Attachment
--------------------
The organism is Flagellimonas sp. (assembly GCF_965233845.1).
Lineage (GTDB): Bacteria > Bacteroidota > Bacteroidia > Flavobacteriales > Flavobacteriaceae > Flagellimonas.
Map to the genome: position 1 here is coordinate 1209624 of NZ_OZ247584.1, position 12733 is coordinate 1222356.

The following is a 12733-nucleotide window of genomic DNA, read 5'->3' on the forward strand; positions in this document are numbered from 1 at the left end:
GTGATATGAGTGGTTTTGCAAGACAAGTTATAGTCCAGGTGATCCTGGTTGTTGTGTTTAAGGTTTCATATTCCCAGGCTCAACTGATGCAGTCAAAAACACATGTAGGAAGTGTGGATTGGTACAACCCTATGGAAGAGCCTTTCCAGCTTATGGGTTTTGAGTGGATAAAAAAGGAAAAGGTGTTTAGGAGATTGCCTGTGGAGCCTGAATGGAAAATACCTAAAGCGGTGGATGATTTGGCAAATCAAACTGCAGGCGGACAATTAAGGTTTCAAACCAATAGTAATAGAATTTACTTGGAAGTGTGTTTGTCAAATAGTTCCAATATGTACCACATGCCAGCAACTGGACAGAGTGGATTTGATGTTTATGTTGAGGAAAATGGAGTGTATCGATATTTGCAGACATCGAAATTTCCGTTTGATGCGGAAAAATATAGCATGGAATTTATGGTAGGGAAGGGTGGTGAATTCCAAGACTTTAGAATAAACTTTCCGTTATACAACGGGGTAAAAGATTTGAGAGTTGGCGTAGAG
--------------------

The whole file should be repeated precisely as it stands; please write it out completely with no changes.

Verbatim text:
The organism is Flagellimonas sp. (assembly GCF_965233845.1).
Lineage (GTDB): Bacteria > Bacteroidota > Bacteroidia > Flavobacteriales > Flavobacteriaceae > Flagellimonas.
Map to the genome: position 1 here is coordinate 1209624 of NZ_OZ247584.1, position 12733 is coordinate 1222356.

The following is a 12733-nucleotide window of genomic DNA, read 5'->3' on the forward strand; positions in this document are numbered from 1 at the left end:
GTGATATGAGTGGTTTTGCAAGACAAGTTATAGTCCAGGTGATCCTGGTTGTTGTGTTTAAGGTTTCATATTCCCAGGCTCAACTGATGCAGTCAAAAACACATGTAGGAAGTGTGGATTGGTACAACCCTATGGAAGAGCCTTTCCAGCTTATGGGTTTTGAGTGGATAAAAAAGGAAAAGGTGTTTAGGAGATTGCCTGTGGAGCCTGAATGGAAAATACCTAAAGCGGTGGATGATTTGGCAAATCAAACTGCAGGCGGACAATTAAGGTTTCAAACCAATAGTAATAGAATTTACTTGGAAGTGTGTTTGTCAAATAGTTCCAATATGTACCACATGCCAGCAACTGGACAGAGTGGATTTGATGTTTATGTTGAGGAAAATGGAGTGTATCGATATTTGCAGACATCGAAATTTCCGTTTGATGCGGAAAAATATAGCATGGAATTTATGGTAGGGAAGGGTGGTGAATTCCAAGACTTTAGAATAAACTTTCCGTTATACAACGGGGTAAAAGATTTGAGAGTTGGCGTAGAG